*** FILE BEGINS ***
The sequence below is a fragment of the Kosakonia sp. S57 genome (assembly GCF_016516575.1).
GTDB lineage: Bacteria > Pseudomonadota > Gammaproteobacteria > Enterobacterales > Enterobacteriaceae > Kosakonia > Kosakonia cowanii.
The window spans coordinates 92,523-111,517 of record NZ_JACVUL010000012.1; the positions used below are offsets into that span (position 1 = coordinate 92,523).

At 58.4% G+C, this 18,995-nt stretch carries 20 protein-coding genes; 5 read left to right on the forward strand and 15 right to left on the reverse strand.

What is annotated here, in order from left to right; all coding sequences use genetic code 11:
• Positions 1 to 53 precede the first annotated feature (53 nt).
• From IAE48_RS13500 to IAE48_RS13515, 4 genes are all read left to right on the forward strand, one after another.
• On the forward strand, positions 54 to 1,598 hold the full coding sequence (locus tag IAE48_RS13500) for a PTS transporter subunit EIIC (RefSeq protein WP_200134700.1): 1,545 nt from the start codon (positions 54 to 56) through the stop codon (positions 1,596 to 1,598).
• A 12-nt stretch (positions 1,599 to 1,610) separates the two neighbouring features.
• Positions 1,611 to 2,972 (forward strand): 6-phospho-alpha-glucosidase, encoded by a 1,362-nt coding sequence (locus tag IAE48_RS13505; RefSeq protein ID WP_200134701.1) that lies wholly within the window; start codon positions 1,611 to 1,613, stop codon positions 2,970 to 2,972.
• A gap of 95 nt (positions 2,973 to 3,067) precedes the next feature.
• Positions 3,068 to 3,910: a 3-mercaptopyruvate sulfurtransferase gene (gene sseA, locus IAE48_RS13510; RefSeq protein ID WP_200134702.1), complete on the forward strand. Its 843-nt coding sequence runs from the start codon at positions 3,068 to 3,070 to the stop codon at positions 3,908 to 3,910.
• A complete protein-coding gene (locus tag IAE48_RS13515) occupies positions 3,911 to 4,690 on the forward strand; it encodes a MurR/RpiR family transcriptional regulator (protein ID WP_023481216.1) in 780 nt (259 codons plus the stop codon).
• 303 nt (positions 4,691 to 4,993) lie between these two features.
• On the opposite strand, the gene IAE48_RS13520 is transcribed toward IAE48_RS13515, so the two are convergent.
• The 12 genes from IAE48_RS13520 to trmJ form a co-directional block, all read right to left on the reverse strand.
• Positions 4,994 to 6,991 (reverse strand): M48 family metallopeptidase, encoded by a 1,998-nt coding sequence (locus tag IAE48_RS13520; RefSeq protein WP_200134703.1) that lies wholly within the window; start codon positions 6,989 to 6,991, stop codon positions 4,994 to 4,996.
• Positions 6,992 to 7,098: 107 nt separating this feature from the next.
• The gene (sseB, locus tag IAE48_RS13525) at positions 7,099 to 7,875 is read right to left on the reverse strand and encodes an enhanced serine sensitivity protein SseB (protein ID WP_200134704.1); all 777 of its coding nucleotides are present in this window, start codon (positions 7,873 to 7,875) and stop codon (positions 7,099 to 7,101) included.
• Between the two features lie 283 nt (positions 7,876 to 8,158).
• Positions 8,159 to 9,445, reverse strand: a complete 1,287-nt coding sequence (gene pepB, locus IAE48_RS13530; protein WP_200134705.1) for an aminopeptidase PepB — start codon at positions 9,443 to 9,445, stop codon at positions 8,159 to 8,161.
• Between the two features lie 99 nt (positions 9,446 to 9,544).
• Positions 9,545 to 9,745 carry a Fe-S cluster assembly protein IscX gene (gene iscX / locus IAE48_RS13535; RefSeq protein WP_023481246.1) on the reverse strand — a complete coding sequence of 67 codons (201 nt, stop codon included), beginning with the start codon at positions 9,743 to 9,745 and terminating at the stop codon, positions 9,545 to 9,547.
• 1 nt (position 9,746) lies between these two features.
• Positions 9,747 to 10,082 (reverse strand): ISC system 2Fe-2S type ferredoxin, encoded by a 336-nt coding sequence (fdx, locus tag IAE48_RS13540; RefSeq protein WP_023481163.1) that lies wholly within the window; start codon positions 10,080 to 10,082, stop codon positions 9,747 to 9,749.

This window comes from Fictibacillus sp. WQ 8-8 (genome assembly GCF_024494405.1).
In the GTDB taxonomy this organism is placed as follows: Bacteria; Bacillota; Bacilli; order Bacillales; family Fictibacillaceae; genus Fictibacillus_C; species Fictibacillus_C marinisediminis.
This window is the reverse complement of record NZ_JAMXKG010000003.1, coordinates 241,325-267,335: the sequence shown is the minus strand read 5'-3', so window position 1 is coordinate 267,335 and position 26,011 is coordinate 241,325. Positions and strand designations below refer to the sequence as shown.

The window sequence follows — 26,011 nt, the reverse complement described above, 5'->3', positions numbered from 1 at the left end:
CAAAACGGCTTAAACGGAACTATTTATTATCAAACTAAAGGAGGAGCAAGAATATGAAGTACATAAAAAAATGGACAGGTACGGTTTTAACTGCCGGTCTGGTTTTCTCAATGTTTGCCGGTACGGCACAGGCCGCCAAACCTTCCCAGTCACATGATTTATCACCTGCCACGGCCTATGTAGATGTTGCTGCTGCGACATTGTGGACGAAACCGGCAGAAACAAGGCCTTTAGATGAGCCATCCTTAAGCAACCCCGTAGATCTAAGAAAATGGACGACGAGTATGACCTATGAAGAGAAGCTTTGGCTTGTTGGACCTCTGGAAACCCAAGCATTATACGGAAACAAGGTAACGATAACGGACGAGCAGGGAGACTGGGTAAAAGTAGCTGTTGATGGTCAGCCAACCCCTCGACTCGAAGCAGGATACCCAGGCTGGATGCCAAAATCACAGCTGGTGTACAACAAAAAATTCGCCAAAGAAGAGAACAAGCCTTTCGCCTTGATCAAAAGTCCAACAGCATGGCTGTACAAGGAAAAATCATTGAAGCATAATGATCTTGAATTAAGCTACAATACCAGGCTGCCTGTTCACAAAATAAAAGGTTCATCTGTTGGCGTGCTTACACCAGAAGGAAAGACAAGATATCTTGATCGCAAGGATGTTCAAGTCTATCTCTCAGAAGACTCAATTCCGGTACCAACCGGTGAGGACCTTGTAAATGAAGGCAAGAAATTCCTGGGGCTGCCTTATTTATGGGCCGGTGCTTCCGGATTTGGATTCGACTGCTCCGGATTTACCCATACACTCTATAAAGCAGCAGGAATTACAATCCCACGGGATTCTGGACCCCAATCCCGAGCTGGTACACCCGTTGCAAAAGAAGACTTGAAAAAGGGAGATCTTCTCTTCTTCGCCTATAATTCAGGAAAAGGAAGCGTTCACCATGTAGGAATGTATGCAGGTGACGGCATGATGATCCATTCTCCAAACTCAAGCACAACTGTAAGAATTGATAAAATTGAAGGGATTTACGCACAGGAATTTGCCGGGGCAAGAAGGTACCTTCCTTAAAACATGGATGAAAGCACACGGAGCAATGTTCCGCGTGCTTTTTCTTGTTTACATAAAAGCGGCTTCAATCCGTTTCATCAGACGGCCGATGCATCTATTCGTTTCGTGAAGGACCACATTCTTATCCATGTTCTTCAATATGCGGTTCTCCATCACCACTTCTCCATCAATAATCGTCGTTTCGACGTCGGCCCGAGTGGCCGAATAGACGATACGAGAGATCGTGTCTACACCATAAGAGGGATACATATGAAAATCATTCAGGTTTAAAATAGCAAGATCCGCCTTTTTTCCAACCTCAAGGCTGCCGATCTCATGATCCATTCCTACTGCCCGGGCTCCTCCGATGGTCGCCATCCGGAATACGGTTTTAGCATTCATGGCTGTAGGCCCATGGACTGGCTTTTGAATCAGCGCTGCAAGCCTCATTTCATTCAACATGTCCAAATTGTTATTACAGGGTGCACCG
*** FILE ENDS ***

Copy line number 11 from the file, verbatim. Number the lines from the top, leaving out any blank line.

• A gap of 95 nt (positions 2,973 to 3,067) precedes the next feature.